The guy I live with asked the oncologist if he wanted to know how the guy I live with felt about all of this, and he said, sure, so the guy I live with said that it was sort of okay to have cancer, that it had him now, even if he didn’t have to go back for an appointment until the end of October. Yes, he probably is kind of different, in that respect. (I think in others, too, but he would say the same thing about me.) He can talk to people who have cancer, and come from a place that hopefully makes them feel comfortable. Maybe a good way to put this is that when he and his wife were here together, happy, he would look forward to the changing seasons, and liked thinking that he was here in the shed at the end of July and that Christmas would be coming, and he and his wife would share that together (she loved Christmas).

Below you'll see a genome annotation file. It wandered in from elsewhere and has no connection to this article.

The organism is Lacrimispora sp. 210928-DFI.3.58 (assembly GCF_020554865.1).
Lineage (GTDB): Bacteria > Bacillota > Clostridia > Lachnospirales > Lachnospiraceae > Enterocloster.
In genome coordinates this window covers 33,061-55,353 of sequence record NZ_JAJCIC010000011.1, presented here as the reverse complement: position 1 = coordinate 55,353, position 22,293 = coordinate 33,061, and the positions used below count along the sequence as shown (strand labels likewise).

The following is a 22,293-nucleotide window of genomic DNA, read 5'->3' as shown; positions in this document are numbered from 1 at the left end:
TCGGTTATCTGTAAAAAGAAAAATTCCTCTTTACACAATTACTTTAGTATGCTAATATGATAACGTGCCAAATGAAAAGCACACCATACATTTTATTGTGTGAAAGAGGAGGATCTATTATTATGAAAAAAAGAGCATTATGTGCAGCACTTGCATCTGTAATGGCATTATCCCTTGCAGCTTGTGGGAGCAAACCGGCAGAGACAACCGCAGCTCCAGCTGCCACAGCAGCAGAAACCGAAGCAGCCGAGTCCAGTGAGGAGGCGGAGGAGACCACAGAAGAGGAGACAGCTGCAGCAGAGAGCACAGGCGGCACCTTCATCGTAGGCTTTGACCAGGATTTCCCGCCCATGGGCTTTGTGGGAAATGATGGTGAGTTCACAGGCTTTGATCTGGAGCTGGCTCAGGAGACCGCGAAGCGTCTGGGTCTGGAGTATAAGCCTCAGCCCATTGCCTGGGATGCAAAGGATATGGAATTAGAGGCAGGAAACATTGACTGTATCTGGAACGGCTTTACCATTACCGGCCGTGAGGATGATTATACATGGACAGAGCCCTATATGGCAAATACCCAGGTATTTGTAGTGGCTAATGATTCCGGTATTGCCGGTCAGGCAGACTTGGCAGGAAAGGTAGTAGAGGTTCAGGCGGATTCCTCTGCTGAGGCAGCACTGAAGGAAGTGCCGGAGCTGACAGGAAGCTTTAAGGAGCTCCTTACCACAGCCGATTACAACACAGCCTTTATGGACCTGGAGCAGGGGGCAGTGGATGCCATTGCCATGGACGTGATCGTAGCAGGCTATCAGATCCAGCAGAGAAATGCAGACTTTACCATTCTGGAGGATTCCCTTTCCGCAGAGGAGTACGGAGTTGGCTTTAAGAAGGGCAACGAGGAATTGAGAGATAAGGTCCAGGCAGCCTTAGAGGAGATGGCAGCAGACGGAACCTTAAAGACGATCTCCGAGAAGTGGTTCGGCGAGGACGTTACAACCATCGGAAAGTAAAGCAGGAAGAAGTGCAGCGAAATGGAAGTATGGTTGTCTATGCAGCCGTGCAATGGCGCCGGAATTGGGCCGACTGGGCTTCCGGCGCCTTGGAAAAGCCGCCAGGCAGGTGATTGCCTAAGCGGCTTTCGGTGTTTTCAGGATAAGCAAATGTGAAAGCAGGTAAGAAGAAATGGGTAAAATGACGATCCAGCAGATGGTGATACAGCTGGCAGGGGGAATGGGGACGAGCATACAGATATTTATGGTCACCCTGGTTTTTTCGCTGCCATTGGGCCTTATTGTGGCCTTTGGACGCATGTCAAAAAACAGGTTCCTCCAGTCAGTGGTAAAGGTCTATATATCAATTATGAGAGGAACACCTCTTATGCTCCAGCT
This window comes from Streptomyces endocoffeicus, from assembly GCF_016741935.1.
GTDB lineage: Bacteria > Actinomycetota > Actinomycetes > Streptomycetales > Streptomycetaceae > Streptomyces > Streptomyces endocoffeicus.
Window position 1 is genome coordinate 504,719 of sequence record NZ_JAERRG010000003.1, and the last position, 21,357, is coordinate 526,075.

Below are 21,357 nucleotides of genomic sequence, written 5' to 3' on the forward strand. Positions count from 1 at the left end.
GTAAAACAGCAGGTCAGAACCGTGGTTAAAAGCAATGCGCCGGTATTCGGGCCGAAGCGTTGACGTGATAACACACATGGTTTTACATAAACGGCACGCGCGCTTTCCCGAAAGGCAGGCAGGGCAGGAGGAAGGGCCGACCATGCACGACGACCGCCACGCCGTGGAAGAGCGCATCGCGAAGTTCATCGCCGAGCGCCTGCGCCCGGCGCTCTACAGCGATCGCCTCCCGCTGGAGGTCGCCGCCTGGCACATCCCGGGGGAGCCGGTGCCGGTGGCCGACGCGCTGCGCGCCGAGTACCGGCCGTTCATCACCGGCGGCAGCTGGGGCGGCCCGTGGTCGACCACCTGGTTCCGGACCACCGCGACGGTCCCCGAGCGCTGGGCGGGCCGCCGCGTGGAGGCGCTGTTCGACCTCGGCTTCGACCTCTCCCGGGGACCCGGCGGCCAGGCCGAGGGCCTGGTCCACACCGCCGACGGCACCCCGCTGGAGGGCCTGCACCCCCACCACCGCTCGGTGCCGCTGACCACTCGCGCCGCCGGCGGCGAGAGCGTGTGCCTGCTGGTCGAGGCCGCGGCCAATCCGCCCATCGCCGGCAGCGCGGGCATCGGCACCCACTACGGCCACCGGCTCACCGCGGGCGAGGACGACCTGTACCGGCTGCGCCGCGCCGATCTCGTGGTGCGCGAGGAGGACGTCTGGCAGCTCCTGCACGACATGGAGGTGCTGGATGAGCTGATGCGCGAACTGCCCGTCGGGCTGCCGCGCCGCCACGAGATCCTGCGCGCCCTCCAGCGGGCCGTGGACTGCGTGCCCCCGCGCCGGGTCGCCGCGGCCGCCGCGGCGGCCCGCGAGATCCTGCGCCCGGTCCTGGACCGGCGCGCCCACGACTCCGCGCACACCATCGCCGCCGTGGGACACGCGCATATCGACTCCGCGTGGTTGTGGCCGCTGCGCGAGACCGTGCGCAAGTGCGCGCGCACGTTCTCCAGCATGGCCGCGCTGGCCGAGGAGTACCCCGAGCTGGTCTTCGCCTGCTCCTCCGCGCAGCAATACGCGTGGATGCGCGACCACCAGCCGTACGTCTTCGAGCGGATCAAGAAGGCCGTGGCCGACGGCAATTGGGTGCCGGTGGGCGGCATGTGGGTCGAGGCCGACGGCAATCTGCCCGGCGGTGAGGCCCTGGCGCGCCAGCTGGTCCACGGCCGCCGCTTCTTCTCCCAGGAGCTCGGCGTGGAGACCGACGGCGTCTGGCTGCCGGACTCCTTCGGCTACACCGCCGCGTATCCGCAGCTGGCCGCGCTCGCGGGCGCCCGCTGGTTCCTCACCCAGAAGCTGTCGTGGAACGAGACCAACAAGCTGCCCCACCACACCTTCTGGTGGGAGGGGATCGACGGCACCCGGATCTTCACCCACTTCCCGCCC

He bought this card and tacked it onto the wall in order to be able to look at it now, in July, and think of the happiness he and his wife would share later. Like a signpost. But after she died, “the future” seemed like nothing but a nightmare. Nothing to look forward to, and a lot to dread.
Now with the cancer, there are like these signposts ahead, marking out the future. Checking and rechecking. And that’s okay with him. It actually makes him almost happy in that respect.
And of course he has his friend to be with him, especially at the times when he needs her the most (and vice versa), and he also has me, sweet-smelling and smooth as I am. And that’s how things are, right now.
Oh, except for the fact that now that I’m covered with about half the hair I was before, I can really feel bugs landing on me. That part isn’t so great. I get landed on a lot, on my walks. Why the guy I live with doesn’t attract a whole bunch of bugs is beyond me. I would think they would like landing on him even better. But they don’t.
I waited for the explanation but there wasn’t one.
Until next time, then.